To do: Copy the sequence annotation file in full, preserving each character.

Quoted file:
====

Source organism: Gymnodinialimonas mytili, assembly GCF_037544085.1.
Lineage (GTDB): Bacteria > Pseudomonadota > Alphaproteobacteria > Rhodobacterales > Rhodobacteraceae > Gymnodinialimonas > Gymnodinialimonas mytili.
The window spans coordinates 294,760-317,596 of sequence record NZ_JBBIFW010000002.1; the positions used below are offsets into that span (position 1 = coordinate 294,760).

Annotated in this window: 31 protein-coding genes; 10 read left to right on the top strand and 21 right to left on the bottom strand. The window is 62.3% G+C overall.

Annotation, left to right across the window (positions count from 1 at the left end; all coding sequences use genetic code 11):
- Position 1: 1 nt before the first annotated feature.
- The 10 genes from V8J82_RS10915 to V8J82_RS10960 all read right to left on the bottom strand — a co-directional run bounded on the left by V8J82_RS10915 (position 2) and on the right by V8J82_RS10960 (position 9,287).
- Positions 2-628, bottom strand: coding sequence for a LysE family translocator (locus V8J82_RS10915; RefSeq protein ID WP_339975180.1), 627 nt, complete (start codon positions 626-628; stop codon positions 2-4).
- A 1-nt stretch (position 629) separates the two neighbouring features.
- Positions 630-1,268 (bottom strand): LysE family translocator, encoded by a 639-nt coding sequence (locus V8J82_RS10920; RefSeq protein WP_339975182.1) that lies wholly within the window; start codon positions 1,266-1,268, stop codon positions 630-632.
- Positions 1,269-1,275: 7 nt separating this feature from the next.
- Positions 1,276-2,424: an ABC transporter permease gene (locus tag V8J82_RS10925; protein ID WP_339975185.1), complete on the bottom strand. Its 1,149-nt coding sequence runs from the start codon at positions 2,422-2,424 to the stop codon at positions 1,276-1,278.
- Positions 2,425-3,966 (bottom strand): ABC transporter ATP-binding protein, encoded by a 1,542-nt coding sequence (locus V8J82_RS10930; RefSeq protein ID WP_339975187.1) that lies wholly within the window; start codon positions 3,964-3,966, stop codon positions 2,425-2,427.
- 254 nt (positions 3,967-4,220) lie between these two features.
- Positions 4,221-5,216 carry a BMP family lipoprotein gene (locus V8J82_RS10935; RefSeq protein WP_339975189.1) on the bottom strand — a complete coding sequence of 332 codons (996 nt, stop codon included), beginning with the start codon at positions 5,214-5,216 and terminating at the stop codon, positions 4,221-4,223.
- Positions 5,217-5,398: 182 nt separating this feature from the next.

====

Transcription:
Source organism: Gymnodinialimonas mytili, assembly GCF_037544085.1.
Lineage (GTDB): Bacteria > Pseudomonadota > Alphaproteobacteria > Rhodobacterales > Rhodobacteraceae > Gymnodinialimonas > Gymnodinialimonas mytili.
The window spans coordinates 294,760-317,596 of sequence record NZ_JBBIFW010000002.1; the positions used below are offsets into that span (position 1 = coordinate 294,760).

Annotated in this window: 31 protein-coding genes; 10 read left to right on the top strand and 21 right to left on the bottom strand. The window is 62.3% G+C overall.

Annotation, left to right across the window (positions count from 1 at the left end; all coding sequences use genetic code 11):
- Position 1: 1 nt before the first annotated feature.
- The 10 genes from V8J82_RS10915 to V8J82_RS10960 all read right to left on the bottom strand — a co-directional run bounded on the left by V8J82_RS10915 (position 2) and on the right by V8J82_RS10960 (position 9,287).
- Positions 2-628, bottom strand: coding sequence for a LysE family translocator (locus V8J82_RS10915; RefSeq protein ID WP_339975180.1), 627 nt, complete (start codon positions 626-628; stop codon positions 2-4).
- A 1-nt stretch (position 629) separates the two neighbouring features.
- Positions 630-1,268 (bottom strand): LysE family translocator, encoded by a 639-nt coding sequence (locus V8J82_RS10920; RefSeq protein WP_339975182.1) that lies wholly within the window; start codon positions 1,266-1,268, stop codon positions 630-632.
- Positions 1,269-1,275: 7 nt separating this feature from the next.
- Positions 1,276-2,424: an ABC transporter permease gene (locus tag V8J82_RS10925; protein ID WP_339975185.1), complete on the bottom strand. Its 1,149-nt coding sequence runs from the start codon at positions 2,422-2,424 to the stop codon at positions 1,276-1,278.
- Positions 2,425-3,966 (bottom strand): ABC transporter ATP-binding protein, encoded by a 1,542-nt coding sequence (locus V8J82_RS10930; RefSeq protein ID WP_339975187.1) that lies wholly within the window; start codon positions 3,964-3,966, stop codon positions 2,425-2,427.
- 254 nt (positions 3,967-4,220) lie between these two features.
- Positions 4,221-5,216 carry a BMP family lipoprotein gene (locus V8J82_RS10935; RefSeq protein WP_339975189.1) on the bottom strand — a complete coding sequence of 332 codons (996 nt, stop codon included), beginning with the start codon at positions 5,214-5,216 and terminating at the stop codon, positions 4,221-4,223.
- Positions 5,217-5,398: 182 nt separating this feature from the next.